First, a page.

by Rob Horning

20 Dec 2011

I’ve been bothered lately by this. Why do I know this song “Use Somebody” so well when I never ever have chosen to hear it and have never heard it straight through in its entirety? It has been out there in my everyday life, ambiently, and I have somehow absorbed enough of it from a myriad of sources to reconstruct the entire thing, like a cognitive Bit Torrent. For me it is part of a pop-culture background that I think I ignore but which actually forms an important backdrop, the ground against which the things I choose to care about can stand out. If I notice this backdrop at all, I usually find myself thinking, Who’s this for? Who wants this? Not me. Sometimes I sit through entire movies—most recently, Drive—with this feeling, as if the whole point of the experience is to make me believe that I am uniquely superior to the implied audience of the thing.

What that induced sense of superiority hides from me is how this background made of “Use Somebody"s is imposed upon me and affects what I actually choose to hear, choose to value. That dumb song and others like it are shaping my reactionary aesthetics and defining the sort of self-definitional moves I can make to try to retain a sense of myself (albeit a degraged self, a subject limited to cultural consumption) as apart from that background, as someone special who has not yet been washed into the gutter of the mainstream. So “Use Somebody” has shaped me against my will; in its small way, it’s an integral part of what it means for me to be a part of this time and place. The inescapable is what defines the cultural moment and to an extent, it defines us. But what I think my relationship to “Use Somebody” suggests is that we don’t know what is inescapable directly. It’s not what is obvious. It’s not what springs immediately to our consciousness when we think of what we are into, or even what others are into. Instead it seeps in, bearing untold ideological poisons.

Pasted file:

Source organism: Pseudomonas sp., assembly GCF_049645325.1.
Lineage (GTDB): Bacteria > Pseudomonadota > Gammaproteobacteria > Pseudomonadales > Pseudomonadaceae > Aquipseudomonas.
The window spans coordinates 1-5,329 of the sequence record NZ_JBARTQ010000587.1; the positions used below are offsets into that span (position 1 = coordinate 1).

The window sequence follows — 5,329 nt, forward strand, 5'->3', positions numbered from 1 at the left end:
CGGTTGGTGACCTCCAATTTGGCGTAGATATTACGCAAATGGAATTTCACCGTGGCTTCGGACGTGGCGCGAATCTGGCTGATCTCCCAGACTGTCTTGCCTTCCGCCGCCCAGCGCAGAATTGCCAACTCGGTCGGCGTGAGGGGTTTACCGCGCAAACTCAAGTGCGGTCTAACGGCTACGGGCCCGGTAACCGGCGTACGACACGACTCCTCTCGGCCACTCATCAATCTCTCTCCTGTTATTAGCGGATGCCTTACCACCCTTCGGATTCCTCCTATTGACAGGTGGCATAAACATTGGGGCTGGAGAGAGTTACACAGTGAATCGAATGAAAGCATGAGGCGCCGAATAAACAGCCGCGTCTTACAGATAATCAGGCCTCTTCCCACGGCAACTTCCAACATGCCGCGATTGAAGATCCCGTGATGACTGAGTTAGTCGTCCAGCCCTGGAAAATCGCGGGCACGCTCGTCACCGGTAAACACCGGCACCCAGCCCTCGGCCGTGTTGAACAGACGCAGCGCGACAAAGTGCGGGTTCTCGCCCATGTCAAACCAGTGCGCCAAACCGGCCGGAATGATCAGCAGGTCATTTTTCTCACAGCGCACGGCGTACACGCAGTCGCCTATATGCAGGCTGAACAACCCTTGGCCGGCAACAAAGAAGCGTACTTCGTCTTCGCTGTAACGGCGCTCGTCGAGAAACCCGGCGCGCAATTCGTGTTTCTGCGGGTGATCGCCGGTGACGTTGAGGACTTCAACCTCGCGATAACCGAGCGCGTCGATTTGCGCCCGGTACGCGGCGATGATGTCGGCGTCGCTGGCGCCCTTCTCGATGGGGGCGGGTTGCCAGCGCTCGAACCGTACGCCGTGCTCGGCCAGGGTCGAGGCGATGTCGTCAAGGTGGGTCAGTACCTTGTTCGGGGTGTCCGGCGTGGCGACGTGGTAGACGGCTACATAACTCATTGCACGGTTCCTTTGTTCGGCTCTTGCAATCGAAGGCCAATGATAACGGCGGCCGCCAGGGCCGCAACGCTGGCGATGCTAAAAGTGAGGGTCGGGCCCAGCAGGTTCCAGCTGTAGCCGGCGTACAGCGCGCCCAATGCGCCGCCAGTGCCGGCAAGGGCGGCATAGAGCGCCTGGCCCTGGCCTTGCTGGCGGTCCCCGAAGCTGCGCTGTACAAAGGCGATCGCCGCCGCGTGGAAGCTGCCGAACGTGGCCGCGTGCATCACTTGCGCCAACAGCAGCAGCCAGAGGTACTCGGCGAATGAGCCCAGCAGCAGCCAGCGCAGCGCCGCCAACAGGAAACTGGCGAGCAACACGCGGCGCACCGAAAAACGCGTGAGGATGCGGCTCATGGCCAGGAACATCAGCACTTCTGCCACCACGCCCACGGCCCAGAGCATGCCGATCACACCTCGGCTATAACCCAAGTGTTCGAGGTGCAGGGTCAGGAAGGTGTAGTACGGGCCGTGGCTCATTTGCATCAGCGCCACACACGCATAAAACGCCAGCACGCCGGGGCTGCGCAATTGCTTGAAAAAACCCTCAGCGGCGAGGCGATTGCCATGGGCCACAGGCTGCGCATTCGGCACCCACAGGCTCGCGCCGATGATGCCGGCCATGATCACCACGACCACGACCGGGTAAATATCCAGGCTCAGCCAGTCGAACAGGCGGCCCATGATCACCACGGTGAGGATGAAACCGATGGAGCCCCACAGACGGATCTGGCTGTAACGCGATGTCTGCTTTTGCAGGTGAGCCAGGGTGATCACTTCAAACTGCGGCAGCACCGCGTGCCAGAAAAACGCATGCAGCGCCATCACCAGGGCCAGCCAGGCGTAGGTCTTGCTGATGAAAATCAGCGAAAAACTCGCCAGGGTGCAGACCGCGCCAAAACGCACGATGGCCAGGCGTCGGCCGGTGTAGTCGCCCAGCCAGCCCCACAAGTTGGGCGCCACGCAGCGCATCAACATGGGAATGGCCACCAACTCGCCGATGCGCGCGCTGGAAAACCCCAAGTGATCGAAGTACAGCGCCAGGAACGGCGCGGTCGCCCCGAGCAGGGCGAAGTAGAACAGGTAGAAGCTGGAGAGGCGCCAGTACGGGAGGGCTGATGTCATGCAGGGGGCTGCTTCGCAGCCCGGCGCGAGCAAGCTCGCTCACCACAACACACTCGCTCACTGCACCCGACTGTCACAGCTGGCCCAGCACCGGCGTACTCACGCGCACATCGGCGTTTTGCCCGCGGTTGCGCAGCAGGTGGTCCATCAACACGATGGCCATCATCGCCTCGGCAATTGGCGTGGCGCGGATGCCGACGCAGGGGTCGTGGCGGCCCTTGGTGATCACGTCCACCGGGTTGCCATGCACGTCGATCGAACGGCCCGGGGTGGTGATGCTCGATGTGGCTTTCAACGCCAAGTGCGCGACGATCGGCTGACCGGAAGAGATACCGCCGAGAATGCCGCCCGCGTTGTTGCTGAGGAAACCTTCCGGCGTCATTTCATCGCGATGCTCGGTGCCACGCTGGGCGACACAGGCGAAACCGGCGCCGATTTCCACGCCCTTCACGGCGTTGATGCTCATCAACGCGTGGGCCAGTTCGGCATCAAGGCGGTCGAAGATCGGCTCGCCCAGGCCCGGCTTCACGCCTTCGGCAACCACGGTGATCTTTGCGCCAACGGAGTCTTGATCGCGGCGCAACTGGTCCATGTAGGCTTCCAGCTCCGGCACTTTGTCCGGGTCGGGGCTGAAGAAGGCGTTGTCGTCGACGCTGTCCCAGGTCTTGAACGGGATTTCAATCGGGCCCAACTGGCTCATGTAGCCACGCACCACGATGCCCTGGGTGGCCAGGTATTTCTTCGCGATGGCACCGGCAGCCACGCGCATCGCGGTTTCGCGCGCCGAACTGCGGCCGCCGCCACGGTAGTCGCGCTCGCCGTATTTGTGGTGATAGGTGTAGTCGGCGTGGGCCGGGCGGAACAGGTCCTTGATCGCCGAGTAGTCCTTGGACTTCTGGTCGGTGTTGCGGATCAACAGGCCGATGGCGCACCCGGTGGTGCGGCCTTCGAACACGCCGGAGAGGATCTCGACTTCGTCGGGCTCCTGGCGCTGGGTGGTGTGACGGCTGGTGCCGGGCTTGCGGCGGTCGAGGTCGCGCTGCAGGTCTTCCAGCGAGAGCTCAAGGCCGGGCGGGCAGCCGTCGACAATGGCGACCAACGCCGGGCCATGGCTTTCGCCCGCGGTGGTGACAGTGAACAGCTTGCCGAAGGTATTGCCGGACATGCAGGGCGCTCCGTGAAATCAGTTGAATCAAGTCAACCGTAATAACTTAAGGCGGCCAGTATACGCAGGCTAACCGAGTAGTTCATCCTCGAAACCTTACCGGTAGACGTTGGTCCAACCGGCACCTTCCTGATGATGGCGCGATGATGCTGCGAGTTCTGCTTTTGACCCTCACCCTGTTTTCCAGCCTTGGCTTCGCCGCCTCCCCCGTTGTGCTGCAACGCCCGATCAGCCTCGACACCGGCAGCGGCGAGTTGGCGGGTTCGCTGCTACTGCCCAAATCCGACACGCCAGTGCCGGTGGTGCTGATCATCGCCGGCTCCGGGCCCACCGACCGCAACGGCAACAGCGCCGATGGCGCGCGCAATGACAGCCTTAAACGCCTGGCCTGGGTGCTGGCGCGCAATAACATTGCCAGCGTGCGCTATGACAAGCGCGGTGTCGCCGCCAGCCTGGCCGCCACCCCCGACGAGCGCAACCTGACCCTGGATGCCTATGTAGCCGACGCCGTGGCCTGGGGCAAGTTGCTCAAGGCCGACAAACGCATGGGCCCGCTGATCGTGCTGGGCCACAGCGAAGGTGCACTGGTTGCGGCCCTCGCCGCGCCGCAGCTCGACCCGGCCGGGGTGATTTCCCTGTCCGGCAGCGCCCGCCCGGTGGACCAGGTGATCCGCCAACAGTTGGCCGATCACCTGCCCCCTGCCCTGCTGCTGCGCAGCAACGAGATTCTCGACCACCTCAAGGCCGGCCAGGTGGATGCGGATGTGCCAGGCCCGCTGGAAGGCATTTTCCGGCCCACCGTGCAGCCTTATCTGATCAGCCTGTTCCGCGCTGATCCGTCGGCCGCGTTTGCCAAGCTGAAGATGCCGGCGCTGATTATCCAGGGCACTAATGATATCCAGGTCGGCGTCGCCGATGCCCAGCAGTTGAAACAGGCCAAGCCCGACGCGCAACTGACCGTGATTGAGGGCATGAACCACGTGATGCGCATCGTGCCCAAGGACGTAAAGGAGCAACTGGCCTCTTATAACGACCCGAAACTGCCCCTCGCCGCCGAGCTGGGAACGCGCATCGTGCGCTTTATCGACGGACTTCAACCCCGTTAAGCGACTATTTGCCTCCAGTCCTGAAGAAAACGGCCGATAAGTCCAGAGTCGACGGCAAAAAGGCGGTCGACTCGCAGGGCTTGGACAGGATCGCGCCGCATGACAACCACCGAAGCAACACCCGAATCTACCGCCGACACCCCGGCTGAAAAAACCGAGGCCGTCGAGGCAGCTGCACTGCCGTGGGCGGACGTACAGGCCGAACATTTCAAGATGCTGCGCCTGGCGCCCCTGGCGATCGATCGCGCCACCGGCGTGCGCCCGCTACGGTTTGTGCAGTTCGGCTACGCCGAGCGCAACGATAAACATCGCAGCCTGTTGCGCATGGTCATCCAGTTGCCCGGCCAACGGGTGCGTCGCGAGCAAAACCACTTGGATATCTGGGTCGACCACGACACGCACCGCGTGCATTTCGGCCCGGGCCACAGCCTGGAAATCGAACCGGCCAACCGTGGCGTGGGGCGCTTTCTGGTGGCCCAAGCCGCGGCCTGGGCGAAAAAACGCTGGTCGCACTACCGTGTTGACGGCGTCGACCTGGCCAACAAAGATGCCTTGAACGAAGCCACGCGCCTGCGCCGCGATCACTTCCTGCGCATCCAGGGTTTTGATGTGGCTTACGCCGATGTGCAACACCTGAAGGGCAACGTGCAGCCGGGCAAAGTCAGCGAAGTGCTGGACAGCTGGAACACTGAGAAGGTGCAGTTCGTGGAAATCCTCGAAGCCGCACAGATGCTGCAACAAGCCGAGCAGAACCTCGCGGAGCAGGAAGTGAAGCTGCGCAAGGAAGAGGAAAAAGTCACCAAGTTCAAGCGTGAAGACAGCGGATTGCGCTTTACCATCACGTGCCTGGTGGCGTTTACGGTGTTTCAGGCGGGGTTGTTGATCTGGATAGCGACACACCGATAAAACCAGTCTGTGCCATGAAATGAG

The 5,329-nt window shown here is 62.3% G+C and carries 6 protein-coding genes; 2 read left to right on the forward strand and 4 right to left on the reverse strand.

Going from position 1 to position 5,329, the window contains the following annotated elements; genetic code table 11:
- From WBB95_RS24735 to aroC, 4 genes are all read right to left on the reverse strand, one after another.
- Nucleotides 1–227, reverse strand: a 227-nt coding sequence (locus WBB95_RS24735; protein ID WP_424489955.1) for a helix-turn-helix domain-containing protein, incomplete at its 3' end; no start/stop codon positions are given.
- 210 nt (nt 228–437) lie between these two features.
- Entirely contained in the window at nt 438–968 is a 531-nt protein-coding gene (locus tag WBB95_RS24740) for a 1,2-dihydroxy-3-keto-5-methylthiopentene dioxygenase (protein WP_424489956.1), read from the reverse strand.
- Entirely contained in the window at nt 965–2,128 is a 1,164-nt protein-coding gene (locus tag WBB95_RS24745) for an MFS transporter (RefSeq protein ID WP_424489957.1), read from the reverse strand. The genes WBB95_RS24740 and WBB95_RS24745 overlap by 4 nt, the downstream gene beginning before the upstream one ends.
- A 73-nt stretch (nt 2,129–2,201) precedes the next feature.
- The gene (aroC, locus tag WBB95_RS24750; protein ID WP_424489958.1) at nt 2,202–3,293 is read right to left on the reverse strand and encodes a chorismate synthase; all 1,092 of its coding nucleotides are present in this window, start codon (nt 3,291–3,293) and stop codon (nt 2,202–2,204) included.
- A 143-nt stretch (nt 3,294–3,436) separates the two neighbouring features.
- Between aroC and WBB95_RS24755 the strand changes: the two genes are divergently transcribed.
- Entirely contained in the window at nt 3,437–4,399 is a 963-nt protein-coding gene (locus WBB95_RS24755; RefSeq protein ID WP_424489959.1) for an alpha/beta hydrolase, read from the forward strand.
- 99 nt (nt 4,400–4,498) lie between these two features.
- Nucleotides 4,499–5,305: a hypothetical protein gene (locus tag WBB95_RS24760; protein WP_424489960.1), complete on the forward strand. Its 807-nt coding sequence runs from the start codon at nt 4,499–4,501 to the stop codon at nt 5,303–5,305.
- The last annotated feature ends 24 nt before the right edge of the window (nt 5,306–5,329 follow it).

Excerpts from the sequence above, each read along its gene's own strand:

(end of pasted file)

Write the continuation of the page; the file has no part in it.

In an obscure way I haven’t yet entirely clarified for myself, Simon Reynolds’s recent book Retromania seems to be about this. On its face, the book is an open-ended examination of how digitization of pop’s past is affecting its contemporary development. (Kurt Andersen adopted a similar theme in this Vanity Fair piece about the dearth of cultural innovation and how nothing becomes dated anymore. He also admits to mistaking Josh Ritter for Bob Dylan in the piece, which sort of invalidates his credentials for writing about culture.) But it’s also about nostalgia as a mode of control, a way of trying to more thoroughly reject the backdrop of “Use Somebody” and exempt oneself from the zeitgeist. Of course, Reynolds’s point is that collective rejection is the current zeitgeist. And what’s more, I think, it makes repressed or disavowed material like “Use Somebody” even more insidious and potent.

Reynolds, who wrote the postpunk history Rip It Up, focuses mainly on music, detailing the various ramifications of consuming music as information rather than sound. The broad outlines of the argument are fairly familiar: digitization floods the world with MP3s and destroys the music market which once ordered and limited the pop sphere. Faced with the surfeit of music goods to experience and conditioned to appreciate novelty over immersive experience, consumers develop shortcuts for consuming it: collecting rather than listening being one of the main ones.